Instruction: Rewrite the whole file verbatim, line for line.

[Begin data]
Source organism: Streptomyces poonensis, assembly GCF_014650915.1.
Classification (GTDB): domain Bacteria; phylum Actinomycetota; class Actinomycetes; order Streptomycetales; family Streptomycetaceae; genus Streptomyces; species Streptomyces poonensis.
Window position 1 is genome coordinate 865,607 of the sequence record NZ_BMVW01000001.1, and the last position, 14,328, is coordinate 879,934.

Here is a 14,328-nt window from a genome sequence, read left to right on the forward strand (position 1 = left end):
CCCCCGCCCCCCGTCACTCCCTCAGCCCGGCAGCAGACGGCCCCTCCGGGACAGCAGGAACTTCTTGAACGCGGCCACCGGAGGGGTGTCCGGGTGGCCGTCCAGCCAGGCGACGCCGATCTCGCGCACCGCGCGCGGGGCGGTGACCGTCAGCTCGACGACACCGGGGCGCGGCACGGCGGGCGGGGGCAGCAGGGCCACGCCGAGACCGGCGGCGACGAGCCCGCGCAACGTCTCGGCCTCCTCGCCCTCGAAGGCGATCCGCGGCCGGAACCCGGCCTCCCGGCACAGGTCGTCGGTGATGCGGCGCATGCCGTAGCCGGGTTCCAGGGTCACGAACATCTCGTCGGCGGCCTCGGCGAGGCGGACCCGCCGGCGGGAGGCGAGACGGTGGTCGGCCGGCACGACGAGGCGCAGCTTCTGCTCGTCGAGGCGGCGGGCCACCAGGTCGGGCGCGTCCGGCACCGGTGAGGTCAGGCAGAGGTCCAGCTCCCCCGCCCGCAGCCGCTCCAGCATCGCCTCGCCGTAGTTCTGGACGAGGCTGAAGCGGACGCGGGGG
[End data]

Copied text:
Source organism: Streptomyces poonensis, assembly GCF_014650915.1.
Classification (GTDB): domain Bacteria; phylum Actinomycetota; class Actinomycetes; order Streptomycetales; family Streptomycetaceae; genus Streptomyces; species Streptomyces poonensis.
Window position 1 is genome coordinate 865,607 of the sequence record NZ_BMVW01000001.1, and the last position, 14,328, is coordinate 879,934.

Here is a 14,328-nt window from a genome sequence, read left to right on the forward strand (position 1 = left end):
CCCCCGCCCCCCGTCACTCCCTCAGCCCGGCAGCAGACGGCCCCTCCGGGACAGCAGGAACTTCTTGAACGCGGCCACCGGAGGGGTGTCCGGGTGGCCGTCCAGCCAGGCGACGCCGATCTCGCGCACCGCGCGCGGGGCGGTGACCGTCAGCTCGACGACACCGGGGCGCGGCACGGCGGGCGGGGGCAGCAGGGCCACGCCGAGACCGGCGGCGACGAGCCCGCGCAACGTCTCGGCCTCCTCGCCCTCGAAGGCGATCCGCGGCCGGAACCCGGCCTCCCGGCACAGGTCGTCGGTGATGCGGCGCATGCCGTAGCCGGGTTCCAGGGTCACGAACATCTCGTCGGCGGCCTCGGCGAGGCGGACCCGCCGGCGGGAGGCGAGACGGTGGTCGGCCGGCACGACGAGGCGCAGCTTCTGCTCGTCGAGGCGGCGGGCCACCAGGTCGGGCGCGTCCGGCACCGGTGAGGTCAGGCAGAGGTCCAGCTCCCCCGCCCGCAGCCGCTCCAGCATCGCCTCGCCGTAGTTCTGGACGAGGCTGAAGCGGACGCGGGGG